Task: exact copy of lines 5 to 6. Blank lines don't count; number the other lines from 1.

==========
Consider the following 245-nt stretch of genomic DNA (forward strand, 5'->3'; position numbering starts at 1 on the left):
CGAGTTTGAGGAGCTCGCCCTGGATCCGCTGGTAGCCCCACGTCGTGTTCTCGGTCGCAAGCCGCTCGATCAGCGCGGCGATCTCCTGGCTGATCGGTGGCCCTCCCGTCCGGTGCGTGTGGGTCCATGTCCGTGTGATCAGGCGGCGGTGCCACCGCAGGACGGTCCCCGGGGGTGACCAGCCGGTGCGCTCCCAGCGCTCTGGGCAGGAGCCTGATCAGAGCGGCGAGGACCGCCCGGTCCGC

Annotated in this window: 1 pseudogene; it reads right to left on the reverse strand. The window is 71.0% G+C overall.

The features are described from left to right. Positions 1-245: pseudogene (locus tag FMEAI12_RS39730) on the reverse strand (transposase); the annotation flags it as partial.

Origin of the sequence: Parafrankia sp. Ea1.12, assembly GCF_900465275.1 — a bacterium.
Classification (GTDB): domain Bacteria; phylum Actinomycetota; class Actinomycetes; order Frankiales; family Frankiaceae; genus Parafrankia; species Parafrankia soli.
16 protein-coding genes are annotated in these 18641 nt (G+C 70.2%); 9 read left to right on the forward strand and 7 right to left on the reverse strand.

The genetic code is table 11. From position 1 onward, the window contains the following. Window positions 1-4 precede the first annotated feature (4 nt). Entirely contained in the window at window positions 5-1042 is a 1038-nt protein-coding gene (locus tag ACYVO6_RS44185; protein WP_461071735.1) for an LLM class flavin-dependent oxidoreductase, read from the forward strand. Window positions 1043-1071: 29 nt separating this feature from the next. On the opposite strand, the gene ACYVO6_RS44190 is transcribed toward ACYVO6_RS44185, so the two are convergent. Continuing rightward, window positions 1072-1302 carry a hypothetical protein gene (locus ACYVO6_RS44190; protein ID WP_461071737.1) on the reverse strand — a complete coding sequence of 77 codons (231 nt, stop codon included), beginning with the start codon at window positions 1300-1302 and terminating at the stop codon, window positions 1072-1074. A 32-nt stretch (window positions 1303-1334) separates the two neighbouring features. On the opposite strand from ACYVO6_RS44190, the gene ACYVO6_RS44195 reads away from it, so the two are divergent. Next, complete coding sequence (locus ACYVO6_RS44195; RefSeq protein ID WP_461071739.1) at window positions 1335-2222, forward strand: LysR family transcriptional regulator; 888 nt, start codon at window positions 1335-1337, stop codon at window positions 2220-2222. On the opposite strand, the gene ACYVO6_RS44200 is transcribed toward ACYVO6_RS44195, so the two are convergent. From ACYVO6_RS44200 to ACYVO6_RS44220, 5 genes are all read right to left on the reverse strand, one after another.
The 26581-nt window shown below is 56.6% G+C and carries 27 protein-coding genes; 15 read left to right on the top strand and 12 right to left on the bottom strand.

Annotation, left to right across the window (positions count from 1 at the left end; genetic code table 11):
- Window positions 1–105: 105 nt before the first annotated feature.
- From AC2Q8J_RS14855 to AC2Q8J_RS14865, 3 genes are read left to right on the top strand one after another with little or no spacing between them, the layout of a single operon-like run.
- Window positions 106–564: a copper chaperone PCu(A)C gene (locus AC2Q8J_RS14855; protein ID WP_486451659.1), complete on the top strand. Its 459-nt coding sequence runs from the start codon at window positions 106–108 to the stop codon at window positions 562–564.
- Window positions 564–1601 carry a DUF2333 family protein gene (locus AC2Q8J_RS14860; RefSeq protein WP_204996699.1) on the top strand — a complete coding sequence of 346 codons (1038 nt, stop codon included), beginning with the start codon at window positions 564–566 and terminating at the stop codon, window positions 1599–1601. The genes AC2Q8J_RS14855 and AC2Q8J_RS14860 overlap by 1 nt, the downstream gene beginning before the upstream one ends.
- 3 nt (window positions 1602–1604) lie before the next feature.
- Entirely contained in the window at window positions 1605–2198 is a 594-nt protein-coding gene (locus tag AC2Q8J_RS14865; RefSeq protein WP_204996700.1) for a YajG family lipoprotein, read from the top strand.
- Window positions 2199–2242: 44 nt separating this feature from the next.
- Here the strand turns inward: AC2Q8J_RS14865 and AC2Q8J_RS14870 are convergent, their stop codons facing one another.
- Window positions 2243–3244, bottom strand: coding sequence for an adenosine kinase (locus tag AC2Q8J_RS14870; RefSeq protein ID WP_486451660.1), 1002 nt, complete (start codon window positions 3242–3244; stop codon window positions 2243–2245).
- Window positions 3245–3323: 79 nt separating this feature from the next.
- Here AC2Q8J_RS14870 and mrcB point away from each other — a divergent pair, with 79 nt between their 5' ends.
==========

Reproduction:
Origin of the sequence: Parafrankia sp. Ea1.12, assembly GCF_900465275.1 — a bacterium.
Classification (GTDB): domain Bacteria; phylum Actinomycetota; class Actinomycetes; order Frankiales; family Frankiaceae; genus Parafrankia; species Parafrankia soli.